The Gospel Truth (2015), by Caroline Pignat

This review was first published in Resource Links Magazine, “Canada’s national journal devoted to the review and evaluation of Canadian English and French resources for children and young adults.” It appears in volume 20.3.

Pignat - Gospel TruthI must admit to having read no other verse novel, so I am not sure if it is the genre or Caroline Pignat’s particularly effective use of it that renders The Gospel Truth so haunting and so captivating. Phoebe’s story is told in her voice and the voices of those around her; the several voices reflect vastly differing perspectives on slavery on an 1858 Virginia tobacco plantation. The language is not so poetic as to be hard to parse; while the narrative flows smoothly, it is rich with moments of poetic beauty, “the best words in their best order” (Coleridge).

Phoebe is owned by the Master’s daughter, Tessa. Phoebe sits in on Tessa’s lessons, and is given Tessa’s hand-me-downs (including a scribbler), and so teaches herself rudimentary reading and writing. In 1858, teaching a slave to read or write was a punishable offence, for it might lead exactly where Phoebe ends up going…

Phoebe’s life is relatively stable—she serves Tessa; helps the cook, Bea, in the kitchen; and enjoys time with Shadrach, whose attentions are obvious and not unwelcome. Enter “The Birdman,” Dr. Ross Bergman, whose character is based on the Canadian physician, naturalist, and abolitionist, Alexander Milton Ross, who also appears (as himself) in Barbara Smucker’s well-known Underground to Canada (1977). Dr. Bergman is a “watcher,” like Phoebe herself, but Phoebe is not sure why it is he is watching her, particularly. Readers, too, wonder, for the lyric minimalism of the Pignat’s narrative shows us a multitude of truths, each partially masked by the internal voices that tell their stories as if to themselves. One of the refreshing strengths of Pignat’s writing is just this: the stories are being told, but they are not told to the reader. We feel as if we are eavesdropping on the candid thoughts of the characters as they puzzle out their lives. We learn that Phoebe is learning to read to try to sneak a peek at the Master’s ledger and find out to whom her mother was sold; we learn that Shad resents his brother Will’s attempts to escape, which he sees as desertion; we learn of the Master’s concern over financial affairs, despite external appearances; we learn that Dr. Bergman does want something from Phoebe… but we are not told initially what that is. Ultimately, with his help, Phoebe learns that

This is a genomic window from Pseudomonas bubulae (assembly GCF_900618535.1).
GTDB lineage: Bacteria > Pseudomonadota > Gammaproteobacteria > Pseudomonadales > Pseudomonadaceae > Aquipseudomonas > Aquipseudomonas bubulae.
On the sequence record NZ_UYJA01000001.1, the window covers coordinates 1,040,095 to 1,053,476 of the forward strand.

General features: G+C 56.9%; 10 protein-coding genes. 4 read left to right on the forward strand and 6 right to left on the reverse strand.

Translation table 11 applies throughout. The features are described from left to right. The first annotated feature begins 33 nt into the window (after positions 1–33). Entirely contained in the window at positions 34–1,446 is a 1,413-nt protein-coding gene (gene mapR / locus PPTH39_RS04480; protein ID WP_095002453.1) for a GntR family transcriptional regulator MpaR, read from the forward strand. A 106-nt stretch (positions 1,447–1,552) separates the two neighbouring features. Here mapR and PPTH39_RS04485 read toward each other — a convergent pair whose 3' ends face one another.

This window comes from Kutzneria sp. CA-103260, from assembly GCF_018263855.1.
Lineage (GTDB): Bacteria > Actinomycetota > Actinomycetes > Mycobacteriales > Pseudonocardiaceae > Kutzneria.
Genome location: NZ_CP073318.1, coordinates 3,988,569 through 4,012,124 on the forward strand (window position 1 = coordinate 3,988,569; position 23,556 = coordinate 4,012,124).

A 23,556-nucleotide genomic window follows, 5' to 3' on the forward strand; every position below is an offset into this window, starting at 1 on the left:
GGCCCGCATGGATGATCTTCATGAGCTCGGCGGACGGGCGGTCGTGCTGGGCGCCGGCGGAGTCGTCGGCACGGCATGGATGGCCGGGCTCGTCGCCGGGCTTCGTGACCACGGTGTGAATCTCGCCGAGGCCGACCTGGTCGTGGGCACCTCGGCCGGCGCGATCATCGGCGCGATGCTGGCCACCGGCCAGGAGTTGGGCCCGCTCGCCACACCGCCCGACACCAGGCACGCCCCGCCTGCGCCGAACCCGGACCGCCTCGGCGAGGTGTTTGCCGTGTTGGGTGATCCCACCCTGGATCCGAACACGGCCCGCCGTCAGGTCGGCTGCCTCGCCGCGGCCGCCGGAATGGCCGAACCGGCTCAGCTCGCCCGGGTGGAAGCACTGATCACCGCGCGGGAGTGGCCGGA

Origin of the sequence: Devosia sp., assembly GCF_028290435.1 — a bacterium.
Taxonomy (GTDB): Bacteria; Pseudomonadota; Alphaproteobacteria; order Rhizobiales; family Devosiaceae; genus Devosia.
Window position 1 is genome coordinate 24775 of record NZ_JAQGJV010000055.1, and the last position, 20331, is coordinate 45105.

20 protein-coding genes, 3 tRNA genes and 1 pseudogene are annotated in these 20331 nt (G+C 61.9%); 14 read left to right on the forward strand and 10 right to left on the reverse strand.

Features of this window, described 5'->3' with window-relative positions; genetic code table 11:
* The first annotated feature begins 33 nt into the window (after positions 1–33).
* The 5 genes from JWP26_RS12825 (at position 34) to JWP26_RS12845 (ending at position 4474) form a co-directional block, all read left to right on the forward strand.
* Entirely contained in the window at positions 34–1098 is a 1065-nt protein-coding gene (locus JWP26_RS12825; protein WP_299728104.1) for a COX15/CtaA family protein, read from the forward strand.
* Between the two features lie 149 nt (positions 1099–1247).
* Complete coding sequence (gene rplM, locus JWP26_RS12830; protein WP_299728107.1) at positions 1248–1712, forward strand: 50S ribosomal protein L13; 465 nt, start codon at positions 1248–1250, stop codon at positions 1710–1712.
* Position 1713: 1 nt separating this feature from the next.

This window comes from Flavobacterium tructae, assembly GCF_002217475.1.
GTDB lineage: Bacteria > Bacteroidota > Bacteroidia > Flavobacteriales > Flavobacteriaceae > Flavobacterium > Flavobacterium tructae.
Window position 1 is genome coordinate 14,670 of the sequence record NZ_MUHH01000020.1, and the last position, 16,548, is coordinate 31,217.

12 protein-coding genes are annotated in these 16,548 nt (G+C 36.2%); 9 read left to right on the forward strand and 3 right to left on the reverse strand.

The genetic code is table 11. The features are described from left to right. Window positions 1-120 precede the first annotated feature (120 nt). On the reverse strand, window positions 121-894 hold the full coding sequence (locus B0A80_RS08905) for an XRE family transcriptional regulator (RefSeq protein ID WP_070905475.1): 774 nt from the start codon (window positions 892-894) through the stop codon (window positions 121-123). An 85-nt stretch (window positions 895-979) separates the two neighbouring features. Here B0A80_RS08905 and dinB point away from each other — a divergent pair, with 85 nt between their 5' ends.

It takes courage
to see truths
that we’d rather not.

It takes courage
to speak up
when the way things is,
ain’t the way they should be.

It takes courage
to go beyond what you know
to the places you don’t. (315)

We watch as Phoebe reaches inside herself for that courage, and in the end finds it.

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